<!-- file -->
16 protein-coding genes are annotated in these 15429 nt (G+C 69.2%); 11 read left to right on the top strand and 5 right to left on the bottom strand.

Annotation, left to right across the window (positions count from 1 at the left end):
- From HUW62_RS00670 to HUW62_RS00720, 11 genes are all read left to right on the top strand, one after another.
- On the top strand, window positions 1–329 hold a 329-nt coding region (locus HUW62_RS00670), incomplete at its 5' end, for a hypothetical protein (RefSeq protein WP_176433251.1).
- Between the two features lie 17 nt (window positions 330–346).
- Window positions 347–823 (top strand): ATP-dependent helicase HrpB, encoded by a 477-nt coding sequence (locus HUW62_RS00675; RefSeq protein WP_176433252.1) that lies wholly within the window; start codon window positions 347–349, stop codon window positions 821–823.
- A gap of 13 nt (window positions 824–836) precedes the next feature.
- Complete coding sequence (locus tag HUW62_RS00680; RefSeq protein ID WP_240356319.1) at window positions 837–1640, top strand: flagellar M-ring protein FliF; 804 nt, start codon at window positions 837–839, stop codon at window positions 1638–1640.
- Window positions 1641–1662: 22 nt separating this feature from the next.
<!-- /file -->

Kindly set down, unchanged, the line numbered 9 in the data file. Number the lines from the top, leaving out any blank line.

- Window positions 1641–1662: 22 nt separating this feature from the next.